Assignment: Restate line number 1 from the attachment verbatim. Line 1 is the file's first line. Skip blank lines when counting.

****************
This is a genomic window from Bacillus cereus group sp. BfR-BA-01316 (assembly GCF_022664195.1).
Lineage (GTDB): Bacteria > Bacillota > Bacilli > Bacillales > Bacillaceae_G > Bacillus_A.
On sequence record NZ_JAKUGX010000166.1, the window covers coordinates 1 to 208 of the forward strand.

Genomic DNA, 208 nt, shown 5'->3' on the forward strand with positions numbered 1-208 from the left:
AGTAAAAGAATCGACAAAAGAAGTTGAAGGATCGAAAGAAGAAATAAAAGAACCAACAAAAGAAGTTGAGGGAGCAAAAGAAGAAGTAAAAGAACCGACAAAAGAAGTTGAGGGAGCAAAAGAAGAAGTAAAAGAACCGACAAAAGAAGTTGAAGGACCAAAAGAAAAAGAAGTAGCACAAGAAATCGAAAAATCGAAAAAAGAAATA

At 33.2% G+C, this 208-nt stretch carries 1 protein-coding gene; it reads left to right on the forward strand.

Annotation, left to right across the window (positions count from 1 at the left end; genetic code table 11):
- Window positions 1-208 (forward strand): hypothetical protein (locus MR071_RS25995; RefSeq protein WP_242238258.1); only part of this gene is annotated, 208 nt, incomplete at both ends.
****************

This is a genomic window from Bacillus cereus group sp. BfR-BA-01316 (assembly GCF_022664195.1).